Dill weed is a lovely herb—literally. It’s soft wispy needles make beautiful garnishes on plates and we’ve certainly used it in bouquets (both the leaves and the eventual flat burst shaped flowers). And in the home garden it’s a frequent volunteer, meaning that despite being an annual, it will reseed itself throughout the garden coming back year after year with little effort.

But the taste of fresh dill is even better than its looks—grassy with a bit of an anise/fennel taste—it is subtle and pairs nicely with eggs and fish and creamy sauces and dips. If you’re adding it to a warm dish, always add it last as high heat diminishes the flavor and scent of the herb quickly.

It pairs well with onions, fish, fresh whole cream, garlic, sour cream, lamb, yogurt, lemon

Handling Dill

Just left in a plastic bag, dill will last a day or two. To lengthen its use, store it upright in a small vase or cup of water with a plastic bag loosely covering it in the fridge.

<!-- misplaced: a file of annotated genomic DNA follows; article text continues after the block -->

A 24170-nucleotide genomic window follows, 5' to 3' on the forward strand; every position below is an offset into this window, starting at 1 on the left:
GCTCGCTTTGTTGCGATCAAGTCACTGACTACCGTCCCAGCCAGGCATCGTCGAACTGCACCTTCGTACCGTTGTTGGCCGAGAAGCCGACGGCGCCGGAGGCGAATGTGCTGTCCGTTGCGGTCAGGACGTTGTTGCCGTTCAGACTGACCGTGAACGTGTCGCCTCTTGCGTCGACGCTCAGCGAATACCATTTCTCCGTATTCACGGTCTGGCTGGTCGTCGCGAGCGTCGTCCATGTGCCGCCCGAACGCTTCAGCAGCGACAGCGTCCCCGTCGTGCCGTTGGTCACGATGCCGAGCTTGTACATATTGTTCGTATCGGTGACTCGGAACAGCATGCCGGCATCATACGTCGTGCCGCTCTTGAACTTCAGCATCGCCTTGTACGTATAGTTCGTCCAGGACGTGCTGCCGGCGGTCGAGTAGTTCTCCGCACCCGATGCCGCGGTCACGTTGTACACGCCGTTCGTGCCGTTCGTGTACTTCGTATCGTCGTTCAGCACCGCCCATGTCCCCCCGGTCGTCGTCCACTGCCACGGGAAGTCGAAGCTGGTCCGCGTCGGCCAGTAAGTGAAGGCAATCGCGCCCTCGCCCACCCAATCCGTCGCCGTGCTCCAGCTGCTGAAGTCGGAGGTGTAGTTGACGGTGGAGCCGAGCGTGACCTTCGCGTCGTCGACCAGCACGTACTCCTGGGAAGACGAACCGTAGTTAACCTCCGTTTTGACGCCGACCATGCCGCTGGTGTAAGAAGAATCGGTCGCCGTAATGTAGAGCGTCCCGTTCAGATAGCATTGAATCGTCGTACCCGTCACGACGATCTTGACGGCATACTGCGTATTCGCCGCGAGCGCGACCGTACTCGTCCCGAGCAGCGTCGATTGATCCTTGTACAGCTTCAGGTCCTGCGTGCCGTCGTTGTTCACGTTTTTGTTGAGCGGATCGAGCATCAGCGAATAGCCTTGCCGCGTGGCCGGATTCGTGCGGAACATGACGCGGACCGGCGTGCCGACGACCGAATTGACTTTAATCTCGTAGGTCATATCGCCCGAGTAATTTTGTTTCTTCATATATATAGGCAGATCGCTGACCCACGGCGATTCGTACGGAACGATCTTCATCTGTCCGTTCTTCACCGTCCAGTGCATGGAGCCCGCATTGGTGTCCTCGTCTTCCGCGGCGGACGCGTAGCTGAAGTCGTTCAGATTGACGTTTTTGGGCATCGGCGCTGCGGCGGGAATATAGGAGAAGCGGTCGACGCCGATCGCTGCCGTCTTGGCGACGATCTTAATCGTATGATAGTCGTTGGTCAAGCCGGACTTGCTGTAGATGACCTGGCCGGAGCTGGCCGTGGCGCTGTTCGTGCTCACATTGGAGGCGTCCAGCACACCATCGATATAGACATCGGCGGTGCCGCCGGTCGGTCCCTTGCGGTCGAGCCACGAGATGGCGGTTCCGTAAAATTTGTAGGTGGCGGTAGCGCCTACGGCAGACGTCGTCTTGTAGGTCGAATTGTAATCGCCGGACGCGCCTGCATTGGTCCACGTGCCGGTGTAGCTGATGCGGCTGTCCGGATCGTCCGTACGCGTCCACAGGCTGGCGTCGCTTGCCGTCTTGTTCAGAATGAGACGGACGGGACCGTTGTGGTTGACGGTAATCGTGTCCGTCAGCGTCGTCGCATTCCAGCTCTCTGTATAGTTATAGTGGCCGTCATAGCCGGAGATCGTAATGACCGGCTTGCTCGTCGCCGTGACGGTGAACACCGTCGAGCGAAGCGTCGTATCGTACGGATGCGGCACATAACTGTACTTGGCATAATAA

Dill doesn’t dry very well, but it freezes nicely. chop it up very finely and add just enough water to turn it into a kind of loose paste, then freeze it in TBSP measurements in an ice cube tray. Once frozen, transfer cubes to a plastic bag and keep for about a year.

Nutritional Value

Good source of dietary fiber, calcium, iron, magnesium, providing small amounts of vitamin C and protein